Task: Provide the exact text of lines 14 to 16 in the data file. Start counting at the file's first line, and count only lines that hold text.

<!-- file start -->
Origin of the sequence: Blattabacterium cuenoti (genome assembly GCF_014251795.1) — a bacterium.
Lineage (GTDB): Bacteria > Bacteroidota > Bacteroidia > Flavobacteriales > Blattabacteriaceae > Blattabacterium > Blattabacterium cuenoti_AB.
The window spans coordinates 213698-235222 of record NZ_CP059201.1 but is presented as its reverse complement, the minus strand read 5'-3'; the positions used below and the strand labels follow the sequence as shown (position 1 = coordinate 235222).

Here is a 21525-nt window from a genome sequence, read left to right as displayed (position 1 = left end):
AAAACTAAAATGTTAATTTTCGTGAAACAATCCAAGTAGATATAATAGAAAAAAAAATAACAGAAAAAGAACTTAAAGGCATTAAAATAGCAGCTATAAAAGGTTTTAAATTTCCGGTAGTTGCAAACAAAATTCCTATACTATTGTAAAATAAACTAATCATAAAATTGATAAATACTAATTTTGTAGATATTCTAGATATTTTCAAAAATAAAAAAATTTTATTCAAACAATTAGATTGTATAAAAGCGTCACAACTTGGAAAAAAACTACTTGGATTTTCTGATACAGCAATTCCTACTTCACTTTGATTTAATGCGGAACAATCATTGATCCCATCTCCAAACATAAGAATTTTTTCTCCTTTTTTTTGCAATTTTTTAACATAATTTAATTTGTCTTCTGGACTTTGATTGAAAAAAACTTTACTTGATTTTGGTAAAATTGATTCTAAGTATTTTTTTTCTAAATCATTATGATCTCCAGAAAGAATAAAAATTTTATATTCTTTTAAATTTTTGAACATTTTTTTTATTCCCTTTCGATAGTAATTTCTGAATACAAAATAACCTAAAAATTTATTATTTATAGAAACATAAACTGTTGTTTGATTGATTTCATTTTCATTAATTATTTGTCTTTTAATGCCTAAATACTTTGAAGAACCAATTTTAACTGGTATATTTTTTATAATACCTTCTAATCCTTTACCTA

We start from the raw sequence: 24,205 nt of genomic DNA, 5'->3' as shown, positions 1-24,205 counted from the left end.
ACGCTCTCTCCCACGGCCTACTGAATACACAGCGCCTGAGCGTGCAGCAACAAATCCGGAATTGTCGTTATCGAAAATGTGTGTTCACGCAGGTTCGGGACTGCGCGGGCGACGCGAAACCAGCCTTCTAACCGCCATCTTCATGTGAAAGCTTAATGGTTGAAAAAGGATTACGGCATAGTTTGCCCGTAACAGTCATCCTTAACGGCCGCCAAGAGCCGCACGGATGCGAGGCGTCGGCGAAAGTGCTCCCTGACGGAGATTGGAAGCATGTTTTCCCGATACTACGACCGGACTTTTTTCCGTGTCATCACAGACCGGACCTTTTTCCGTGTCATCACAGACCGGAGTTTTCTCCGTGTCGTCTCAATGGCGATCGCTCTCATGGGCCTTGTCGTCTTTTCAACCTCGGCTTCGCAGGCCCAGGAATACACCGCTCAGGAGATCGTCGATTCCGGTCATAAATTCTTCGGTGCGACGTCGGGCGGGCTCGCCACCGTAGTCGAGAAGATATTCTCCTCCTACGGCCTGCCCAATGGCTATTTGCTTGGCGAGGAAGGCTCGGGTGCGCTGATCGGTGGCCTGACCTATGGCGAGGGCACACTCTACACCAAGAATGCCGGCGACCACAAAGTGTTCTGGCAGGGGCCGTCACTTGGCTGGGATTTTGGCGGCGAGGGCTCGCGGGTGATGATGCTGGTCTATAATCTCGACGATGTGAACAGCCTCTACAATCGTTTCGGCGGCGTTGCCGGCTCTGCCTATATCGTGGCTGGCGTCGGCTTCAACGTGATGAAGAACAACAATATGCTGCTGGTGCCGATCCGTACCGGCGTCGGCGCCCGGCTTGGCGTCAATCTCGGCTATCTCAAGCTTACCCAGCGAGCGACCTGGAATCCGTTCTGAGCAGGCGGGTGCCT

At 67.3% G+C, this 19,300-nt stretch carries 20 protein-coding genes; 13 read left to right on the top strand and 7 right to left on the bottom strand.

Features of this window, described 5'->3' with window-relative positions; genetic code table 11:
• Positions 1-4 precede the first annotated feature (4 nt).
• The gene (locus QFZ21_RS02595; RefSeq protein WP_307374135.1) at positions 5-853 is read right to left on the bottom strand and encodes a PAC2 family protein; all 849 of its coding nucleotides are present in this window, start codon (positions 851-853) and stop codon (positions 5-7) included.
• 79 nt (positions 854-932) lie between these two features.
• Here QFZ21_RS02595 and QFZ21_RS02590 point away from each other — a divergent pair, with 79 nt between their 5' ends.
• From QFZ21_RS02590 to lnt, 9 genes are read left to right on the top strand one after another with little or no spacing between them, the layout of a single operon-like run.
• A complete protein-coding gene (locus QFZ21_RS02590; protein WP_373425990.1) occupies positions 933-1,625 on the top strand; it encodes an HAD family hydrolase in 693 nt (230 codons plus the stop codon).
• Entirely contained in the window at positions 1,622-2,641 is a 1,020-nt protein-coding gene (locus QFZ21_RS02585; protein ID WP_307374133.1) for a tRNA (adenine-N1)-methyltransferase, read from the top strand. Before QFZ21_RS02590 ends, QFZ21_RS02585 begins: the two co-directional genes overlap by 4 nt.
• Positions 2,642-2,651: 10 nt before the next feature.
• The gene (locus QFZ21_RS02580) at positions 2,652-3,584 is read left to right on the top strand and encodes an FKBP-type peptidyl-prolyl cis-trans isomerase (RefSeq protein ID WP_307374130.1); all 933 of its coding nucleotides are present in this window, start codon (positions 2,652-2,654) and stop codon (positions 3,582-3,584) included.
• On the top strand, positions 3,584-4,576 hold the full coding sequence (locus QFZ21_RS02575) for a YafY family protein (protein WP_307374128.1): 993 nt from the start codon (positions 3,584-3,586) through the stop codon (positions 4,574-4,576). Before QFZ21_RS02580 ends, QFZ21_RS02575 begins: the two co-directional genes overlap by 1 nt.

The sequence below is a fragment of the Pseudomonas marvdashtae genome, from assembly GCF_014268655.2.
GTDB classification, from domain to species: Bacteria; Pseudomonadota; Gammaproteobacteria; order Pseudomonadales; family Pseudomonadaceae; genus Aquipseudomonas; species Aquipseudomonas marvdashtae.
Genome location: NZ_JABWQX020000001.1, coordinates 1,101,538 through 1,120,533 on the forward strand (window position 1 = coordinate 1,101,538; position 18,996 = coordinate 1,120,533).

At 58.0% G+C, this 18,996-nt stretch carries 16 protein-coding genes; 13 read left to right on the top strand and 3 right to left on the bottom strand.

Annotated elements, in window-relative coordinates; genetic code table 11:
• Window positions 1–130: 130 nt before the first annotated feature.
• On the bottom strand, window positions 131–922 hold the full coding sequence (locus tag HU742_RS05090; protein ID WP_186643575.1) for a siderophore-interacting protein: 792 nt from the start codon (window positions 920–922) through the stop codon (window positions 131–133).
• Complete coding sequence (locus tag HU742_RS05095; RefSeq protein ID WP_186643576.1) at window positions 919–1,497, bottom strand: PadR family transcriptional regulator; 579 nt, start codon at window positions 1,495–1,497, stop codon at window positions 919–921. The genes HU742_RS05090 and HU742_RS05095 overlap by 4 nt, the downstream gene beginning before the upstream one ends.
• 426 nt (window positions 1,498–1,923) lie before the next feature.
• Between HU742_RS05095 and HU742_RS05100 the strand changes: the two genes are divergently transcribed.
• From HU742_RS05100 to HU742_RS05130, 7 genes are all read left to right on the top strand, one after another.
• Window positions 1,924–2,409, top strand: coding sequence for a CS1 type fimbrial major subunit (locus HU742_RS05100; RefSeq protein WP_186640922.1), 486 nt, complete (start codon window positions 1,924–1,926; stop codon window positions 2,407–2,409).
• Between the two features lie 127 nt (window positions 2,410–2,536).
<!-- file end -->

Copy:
• From QFZ21_RS02590 to lnt, 9 genes are read left to right on the top strand one after another with little or no spacing between them, the layout of a single operon-like run.
• A complete protein-coding gene (locus QFZ21_RS02590; protein WP_373425990.1) occupies positions 933-1,625 on the top strand; it encodes an HAD family hydrolase in 693 nt (230 codons plus the stop codon).
• Entirely contained in the window at positions 1,622-2,641 is a 1,020-nt protein-coding gene (locus QFZ21_RS02585; protein ID WP_307374133.1) for a tRNA (adenine-N1)-methyltransferase, read from the top strand. Before QFZ21_RS02590 ends, QFZ21_RS02585 begins: the two co-directional genes overlap by 4 nt.